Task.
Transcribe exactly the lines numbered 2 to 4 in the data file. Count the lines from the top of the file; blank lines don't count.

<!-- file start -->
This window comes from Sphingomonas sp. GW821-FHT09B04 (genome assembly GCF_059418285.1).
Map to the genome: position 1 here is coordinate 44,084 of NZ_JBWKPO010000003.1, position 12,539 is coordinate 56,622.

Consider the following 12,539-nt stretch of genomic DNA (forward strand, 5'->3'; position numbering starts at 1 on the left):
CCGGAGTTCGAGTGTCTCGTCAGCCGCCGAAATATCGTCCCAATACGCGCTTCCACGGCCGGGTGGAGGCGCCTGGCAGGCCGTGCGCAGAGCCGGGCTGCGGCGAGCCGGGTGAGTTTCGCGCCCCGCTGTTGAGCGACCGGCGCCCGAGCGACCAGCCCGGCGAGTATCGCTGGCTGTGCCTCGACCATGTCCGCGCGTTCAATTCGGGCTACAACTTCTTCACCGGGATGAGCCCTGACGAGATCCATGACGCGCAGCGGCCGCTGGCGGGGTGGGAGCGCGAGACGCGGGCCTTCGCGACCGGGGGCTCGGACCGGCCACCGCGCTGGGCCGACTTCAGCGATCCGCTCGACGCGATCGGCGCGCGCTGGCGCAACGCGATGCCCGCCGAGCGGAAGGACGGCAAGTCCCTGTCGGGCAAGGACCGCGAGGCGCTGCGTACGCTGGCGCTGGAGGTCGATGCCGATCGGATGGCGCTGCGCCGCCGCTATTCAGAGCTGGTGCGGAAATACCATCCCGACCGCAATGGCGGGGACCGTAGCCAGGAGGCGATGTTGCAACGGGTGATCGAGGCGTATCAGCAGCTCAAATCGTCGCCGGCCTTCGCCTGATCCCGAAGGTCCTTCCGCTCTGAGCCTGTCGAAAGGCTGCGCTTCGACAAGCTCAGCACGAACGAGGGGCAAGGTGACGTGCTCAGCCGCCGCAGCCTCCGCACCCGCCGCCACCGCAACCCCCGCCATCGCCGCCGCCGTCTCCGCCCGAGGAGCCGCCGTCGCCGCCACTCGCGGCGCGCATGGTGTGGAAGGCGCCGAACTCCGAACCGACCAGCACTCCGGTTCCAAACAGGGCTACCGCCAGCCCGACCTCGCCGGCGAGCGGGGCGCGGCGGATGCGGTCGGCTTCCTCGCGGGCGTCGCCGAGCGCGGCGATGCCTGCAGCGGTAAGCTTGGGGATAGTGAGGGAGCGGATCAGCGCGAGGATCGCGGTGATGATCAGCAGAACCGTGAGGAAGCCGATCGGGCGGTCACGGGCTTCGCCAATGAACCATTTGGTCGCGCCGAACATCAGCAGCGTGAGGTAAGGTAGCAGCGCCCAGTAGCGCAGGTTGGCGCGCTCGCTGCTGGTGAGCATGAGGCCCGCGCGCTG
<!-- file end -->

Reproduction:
Map to the genome: position 1 here is coordinate 44,084 of NZ_JBWKPO010000003.1, position 12,539 is coordinate 56,622.

Consider the following 12,539-nt stretch of genomic DNA (forward strand, 5'->3'; position numbering starts at 1 on the left):
CCGGAGTTCGAGTGTCTCGTCAGCCGCCGAAATATCGTCCCAATACGCGCTTCCACGGCCGGGTGGAGGCGCCTGGCAGGCCGTGCGCAGAGCCGGGCTGCGGCGAGCCGGGTGAGTTTCGCGCCCCGCTGTTGAGCGACCGGCGCCCGAGCGACCAGCCCGGCGAGTATCGCTGGCTGTGCCTCGACCATGTCCGCGCGTTCAATTCGGGCTACAACTTCTTCACCGGGATGAGCCCTGACGAGATCCATGACGCGCAGCGGCCGCTGGCGGGGTGGGAGCGCGAGACGCGGGCCTTCGCGACCGGGGGCTCGGACCGGCCACCGCGCTGGGCCGACTTCAGCGATCCGCTCGACGCGATCGGCGCGCGCTGGCGCAACGCGATGCCCGCCGAGCGGAAGGACGGCAAGTCCCTGTCGGGCAAGGACCGCGAGGCGCTGCGTACGCTGGCGCTGGAGGTCGATGCCGATCGGATGGCGCTGCGCCGCCGCTATTCAGAGCTGGTGCGGAAATACCATCCCGACCGCAATGGCGGGGACCGTAGCCAGGAGGCGATGTTGCAACGGGTGATCGAGGCGTATCAGCAGCTCAAATCGTCGCCGGCCTTCGCCTGATCCCGAAGGTCCTTCCGCTCTGAGCCTGTCGAAAGGCTGCGCTTCGACAAGCTCAGCACGAACGAGGGGCAAGGTGACGTGCTCAGCCGCCGCAGCCTCCGCACCCGCCGCCACCGCAACCCCCGCCATCGCCGCCGCCGTCTCCGCCCGAGGAGCCGCCGTCGCCGCCACTCGCGGCGCGCATGGTGTGGAAGGCGCCGAACTCCGAACCGACCAGCACTCCGGTTCCAAACAGGGCTACCGCCAGCCCGACCTCGCCGGCGAGCGGGGCGCGGCGGATGCGGTCGGCTTCCTCGCGGGCGTCGCCGAGCGCGGCGATGCCTGCAGCGGTAAGCTTGGGGATAGTGAGGGAGCGGATCAGCGCGAGGATCGCGGTGATGATCAGCAGAACCGTGAGGAAGCCGATCGGGCGGTCACGGGCTTCGCCAATGAACCATTTGGTCGCGCCGAACATCAGCAGCGTGAGGTAAGGTAGCAGCGCCCAGTAGCGCAGGTTGGCGCGCTCGCTGCTGGTGAGCATGAGGCCCGCGCGCTG